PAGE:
The International Red Cross Ball, the grandest gala of the Palm Beach social season, is returning next year after canceling its 2018 ball at Mar-a-Lago. But the ball is not returning to the Southern White House — or the island.
Instead, the event will move across the bridge to West Palm Beach, to the new wing of the Norton Museum of Art, now undergoing a $100 million expansion.
When the Norton completes the expansion and opens to the public on Feb. 9, that night it will host the Red Cross gala, the first outside event to be held in the new Norton space.
The event will be held in the great hall of the new wing, which can accommodate 400 guests, said Alexandra Kikendall, the Norton’s senior special events officer for facilities rentals. She said the Red Cross event will showcase the museum’s expansion.
“We’re thrilled to have the Red Cross gala here,” Kidendall said.
The choice of the Norton is good for the Red Cross, too. It solves a sticky situation for the nonprofit, which joined two dozen other charities last year in fleeing Mar-a-Lago after President Donald Trump’s controversial remarks about the protests in Charlottesville, Virginia, last summer.
The Charlottesville protests, which included neo-Nazis, white supremacists and counterprotesters, left one counterprotester dead. Two police officers were killed when their helicopter crashed.
Trump’s statements that “both sides” were at fault in the deadly violence in Charlottesville were troubling to philanthropists who give money to organizations that hold events at Trump properties, including Mar-a-Lago.
This was especially the case for donors and philanthropic groups unnerved by images of torch-carrying neo-Nazis and white supremacists chanting “Blood and soil” and “Jews will not replace us.”
In an August 18, 2017, statement, the American Red Cross said it could not hold its annual event at Mar-a-Lago “as it has increasingly become a source of controversy and pain for many of our volunteers, employees and supporters.”
The statement added that “the Red Cross provides assistance without discrimination to all people in need…and we must be clear and unequivocal in our defense of that principle.”
Unlike other charities that moved their galas to other locations, most notably The Breakers, the American Red Cross canceled its ball altogether for 2018. It marked the first time in 60 years that the Red Cross did not hold a Palm Beach ball.
Some observers predicted that the era of the grand Red Cross ball, with its tradition of tiaras, ambassadors and royalty, would forever end.
But Red Cross supporters who asked not to be named said the nonprofit already had been seeking a way to ditch the old-fashioned fundraisers of the past and search for something new.
The new Norton wing fits the bill. The newly expanded museum promises to attract younger philanthropists drawn to the venue and the ageless appeal of art, supporters said.
At the same time, the Norton remains a popular cause for many older Palm Beach residents. Along with the Kravis Center for the Performing Arts and the airport, the museum is one of only a handful of reasons why some Palm Beachers will venture to West Palm Beach.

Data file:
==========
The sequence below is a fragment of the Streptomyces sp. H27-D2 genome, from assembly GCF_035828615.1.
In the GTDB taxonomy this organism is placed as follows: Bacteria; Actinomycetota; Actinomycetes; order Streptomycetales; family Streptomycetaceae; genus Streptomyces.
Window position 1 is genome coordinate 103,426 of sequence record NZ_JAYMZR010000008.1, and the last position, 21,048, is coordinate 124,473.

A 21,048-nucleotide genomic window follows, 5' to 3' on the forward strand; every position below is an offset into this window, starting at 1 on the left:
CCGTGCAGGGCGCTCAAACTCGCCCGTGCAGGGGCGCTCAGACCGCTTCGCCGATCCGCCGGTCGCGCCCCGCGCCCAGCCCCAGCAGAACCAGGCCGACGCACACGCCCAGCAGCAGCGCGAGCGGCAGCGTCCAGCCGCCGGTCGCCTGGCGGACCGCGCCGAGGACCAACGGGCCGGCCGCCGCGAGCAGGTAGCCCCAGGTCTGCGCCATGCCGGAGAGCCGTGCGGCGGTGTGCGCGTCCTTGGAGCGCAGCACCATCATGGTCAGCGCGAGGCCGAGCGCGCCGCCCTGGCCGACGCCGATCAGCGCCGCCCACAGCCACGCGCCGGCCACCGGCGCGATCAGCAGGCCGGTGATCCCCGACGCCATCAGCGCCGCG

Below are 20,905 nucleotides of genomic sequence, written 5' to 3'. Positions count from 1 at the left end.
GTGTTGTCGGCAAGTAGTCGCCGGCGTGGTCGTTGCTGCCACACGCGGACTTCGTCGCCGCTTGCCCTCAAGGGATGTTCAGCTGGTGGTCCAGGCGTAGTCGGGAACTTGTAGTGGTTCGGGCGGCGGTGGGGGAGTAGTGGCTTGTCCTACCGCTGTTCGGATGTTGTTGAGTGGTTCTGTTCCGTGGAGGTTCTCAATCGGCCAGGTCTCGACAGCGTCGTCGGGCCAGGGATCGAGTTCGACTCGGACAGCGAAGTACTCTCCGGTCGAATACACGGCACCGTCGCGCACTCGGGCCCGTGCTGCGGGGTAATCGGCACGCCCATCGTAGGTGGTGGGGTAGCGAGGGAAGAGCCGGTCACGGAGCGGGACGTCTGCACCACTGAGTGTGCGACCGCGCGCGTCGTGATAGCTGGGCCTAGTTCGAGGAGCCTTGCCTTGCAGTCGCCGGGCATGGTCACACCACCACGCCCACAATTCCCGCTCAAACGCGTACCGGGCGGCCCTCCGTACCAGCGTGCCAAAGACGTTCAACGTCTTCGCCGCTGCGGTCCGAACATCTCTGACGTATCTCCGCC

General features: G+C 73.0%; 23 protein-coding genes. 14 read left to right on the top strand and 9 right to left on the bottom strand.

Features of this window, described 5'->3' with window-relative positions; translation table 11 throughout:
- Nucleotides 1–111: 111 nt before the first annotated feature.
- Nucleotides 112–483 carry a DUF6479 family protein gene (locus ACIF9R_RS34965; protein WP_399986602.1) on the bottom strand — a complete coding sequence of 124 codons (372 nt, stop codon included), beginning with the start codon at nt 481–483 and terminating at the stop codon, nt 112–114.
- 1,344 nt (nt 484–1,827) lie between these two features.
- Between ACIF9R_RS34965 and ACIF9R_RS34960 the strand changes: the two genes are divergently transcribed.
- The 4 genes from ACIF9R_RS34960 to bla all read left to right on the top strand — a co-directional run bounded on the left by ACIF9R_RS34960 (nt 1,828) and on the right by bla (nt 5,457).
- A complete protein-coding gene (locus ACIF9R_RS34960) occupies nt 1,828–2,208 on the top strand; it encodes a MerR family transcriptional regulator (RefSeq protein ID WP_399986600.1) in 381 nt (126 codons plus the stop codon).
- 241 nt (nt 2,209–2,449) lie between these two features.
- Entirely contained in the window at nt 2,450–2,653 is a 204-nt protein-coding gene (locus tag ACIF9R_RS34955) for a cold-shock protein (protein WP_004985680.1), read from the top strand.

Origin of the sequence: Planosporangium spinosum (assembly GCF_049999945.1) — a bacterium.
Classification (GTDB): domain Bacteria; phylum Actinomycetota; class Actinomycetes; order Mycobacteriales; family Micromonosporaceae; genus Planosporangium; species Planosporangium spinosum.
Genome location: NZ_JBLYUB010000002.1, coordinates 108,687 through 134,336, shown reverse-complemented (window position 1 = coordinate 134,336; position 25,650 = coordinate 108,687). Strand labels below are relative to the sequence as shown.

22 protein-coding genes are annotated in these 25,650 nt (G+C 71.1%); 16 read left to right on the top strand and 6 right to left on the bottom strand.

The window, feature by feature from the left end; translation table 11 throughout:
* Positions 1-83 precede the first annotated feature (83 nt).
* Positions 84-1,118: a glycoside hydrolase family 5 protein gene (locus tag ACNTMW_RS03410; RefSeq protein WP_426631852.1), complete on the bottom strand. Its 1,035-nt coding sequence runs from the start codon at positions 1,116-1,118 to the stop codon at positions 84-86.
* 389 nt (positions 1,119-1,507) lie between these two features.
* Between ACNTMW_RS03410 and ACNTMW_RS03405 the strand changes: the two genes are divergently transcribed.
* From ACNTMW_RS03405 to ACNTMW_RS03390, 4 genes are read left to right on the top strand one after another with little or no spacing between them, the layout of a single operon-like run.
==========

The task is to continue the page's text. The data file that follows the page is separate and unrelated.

Kikendall said the Red Cross began inquiring months ago whether the Norton would be open by February, the traditional month it held the ball.
The answer was yes, Kikendall said, “and we were able to accommodate their gala.”
The Norton’s first event is actually its own, a private museum fundraiser to be held Saturday, Feb. 2. The museum opens to the public the next Saturday, Feb. 9, and is open until 5 p.m.
At that point, the museum will close and begin readying plans for the Red Cross event.
Richard Greenfield, a West Palm Beach resident and Norton backer, said the move benefits both organizations. The Norton serves as a neutral site for the Red Cross, and the Red Cross will bring international attention to the newly expanded museum. “I think it’s great,” Greenfield said.
It’s unclear how formal the Red Cross gala will be, however, and whether the tiaras and sashes will be brought out of storage. Kikendall said she didn’t know, and the Red Cross did not return inquiries for comment.
But Kikendall said the great hall is an open, uncluttered setting that can accommodate dining tables, a stage and an orchestra. Guests need not fear bumping into art, because the one art piece in the space is located near the top of a wall. In fact, she said the great hall is more of a living room than a gallery, making it an inviting space suitable for events.
The Red Cross is the first of numerous outside organizations holding events in the new museum space.
Weddings, corporate events and other nonprofits all have booked events at the Norton, and the calendar is filling up fast. “Within the past two months, inquiries have grown by 150 percent,” Kikendall said.
She added that charities are eager to find a new, fresh venue in a bid to bring in younger faces at events. “I’ve seen that trend happening over the past year, and so this is to the perfect time for us to be opening, in the middle of the Palm Beach season,” Kikendall said.
The notion of holding events in an art museum may be novel in Palm Beach County, but it’s a common occurrence in other parts of the country, such as New York, where events frequently are held at the Metropolitan Museum of Art or the American Museum of Natural History, said Burt Minkoff, a Norton backer and senior director of luxury sales for Douglas Elliman on Palm Beach.